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First, gather your materials.
* An old pair of kid pants or shorts that you don’t mind cutting off (upcycling).
* Scraps of fabric, or all one color if that flips your skirt.
* Cutting mat, grid, thread, rotary cutter, soda of choice, tunes, etc.

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First cut the bottom off the pants all the way around. I tried to leave a little extra in the back the first time I made this, but the second time I didn’t, and the shape seems pretty forgiving either way.

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Now, cut your fabric into strips of uniform length and relatively uniform width. I have done one skirt with identically sized strips, and one with varied widths. Both were fine. Fold these strips in half, and cut them on a gentle diagonal, as pictured above and below.

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If you are OCD, you can use this first one as a template for your others.

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If you are me, you can use it more like the pirate law, more of a “guideline”.

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Once you have them all cut, admire your great taste in fabric scraps. Then fold them, Right Sides Together, and sew along the bottom of the wider end of each strip. I like to do it in a chain to save thread.

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Once your chain is clipped apart, clip the corner of each strip as pictured below. This will make the Dresden corner lay flatter when you press it down.

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Press that straight seam you just made down into a triangle, like below except inside out, like one more picture below. I just threw that extra photo in to confuse.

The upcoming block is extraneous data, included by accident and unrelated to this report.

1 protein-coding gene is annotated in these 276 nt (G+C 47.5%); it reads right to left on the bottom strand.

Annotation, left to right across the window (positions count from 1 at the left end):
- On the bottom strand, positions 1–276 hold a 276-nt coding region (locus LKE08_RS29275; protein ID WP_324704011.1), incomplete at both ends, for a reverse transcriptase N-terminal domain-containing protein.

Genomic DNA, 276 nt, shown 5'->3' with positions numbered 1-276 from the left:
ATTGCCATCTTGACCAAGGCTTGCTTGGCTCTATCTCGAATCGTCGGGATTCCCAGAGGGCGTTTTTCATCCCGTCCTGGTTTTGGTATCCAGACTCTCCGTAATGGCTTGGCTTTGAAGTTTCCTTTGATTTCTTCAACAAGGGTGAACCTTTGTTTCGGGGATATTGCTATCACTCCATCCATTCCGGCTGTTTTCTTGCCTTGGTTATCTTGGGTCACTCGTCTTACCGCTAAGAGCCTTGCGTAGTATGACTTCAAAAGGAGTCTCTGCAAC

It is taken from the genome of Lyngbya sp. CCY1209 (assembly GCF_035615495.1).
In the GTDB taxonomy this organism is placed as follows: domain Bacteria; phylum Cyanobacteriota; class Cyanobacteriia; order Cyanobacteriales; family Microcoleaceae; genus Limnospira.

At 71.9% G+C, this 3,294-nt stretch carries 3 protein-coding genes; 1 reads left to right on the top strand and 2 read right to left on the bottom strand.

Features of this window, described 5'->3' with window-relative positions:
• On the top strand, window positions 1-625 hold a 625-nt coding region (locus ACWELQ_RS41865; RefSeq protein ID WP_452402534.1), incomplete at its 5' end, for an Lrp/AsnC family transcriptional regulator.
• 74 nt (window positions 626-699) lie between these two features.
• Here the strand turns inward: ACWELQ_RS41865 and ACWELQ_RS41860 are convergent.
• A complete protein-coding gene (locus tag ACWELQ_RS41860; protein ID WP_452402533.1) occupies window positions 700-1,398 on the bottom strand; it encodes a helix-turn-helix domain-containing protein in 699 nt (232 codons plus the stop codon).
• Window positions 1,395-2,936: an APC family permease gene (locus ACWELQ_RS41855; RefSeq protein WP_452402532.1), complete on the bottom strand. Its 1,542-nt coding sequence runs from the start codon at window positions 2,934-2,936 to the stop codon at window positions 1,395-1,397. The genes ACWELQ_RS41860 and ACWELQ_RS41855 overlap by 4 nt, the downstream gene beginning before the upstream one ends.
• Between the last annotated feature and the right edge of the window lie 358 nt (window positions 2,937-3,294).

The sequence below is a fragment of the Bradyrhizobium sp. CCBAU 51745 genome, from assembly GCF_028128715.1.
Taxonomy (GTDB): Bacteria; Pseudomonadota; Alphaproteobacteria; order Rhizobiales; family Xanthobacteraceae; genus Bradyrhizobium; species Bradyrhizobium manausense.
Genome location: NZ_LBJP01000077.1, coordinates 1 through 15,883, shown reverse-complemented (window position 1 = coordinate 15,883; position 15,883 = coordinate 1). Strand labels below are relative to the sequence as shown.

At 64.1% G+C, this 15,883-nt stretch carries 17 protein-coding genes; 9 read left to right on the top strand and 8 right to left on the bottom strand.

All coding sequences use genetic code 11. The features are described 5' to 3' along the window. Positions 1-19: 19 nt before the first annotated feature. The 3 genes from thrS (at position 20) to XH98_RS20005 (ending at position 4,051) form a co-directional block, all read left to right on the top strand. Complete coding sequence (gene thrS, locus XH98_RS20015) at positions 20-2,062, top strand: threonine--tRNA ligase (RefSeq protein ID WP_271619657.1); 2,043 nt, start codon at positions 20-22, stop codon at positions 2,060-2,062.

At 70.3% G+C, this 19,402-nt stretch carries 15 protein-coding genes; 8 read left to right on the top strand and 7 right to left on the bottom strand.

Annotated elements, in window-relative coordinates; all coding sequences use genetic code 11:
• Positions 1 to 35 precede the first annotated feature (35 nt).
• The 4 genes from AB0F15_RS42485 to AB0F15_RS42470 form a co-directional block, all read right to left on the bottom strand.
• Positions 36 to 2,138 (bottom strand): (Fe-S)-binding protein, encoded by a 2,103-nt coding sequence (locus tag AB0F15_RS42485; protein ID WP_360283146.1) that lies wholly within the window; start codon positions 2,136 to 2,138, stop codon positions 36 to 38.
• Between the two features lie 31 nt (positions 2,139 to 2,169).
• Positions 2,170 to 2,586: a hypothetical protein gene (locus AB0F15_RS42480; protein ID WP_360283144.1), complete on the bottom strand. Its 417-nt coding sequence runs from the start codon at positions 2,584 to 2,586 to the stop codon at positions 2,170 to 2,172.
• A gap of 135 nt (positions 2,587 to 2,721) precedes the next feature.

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See the nice triangle? It took my mind awhile to wrap around sewing at 90 angles and ending up with triangles, but there you have it.

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See? If you have OCD, at this point, you might want to zigzag across the bottom of that little triangle to prevent fraying when the skirt is complete. I am trying to overcome my OCD, so mine will be fraying extensively in the wash. (Read, I am lazy, and I embrace that.) Now press that baby down, and you’ll have one of the petalish things for the skirt.

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Aw, isn’t it cute?

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Once you’ve pressed all the petalish things, lay them out and put them in an order you like.

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Then sew all of your strips together in your chosen order. Make sure you line up the corner as pictured above if your widths are varied. I did quarter inch seams on this part, as well as on the other seam we’ve sewn so far. Don’t sew it the last two together yet.

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Admire your work so far.

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Place your un-sewn-together skirt under the pants top, to see if it is wide enough. Mine wasn’t, so I had to add two more petal pieces. I’m a hack. I know.

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Once the skirt is of adequate coverage, lay it down and trim the top so it is nice and even, and then you can sew that last side together to make the complete skirt tube.

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Pin the tube to the pants, right sides together, and sew around the waist. You might think you are done at this point, and hang the skirt and photograph it, but then you will realize that you forgot the last thing. Topstitching!

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Press the skirt down. Topstitch it to the pants top. Then topstitch around your corners on the bottom of the skirt, too.

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And there you have it! I took this skirt to my weekly play date at the park so I could show it off to my friends, and when I wasn’t looking, my daughter put it on under her other skirt, even though it is a size too big right now and goes to her ankles. I’m just glad she likes it, and I hope your munchkins will, too. If you make one, be sure to link to it in the comments so we can all enjoy.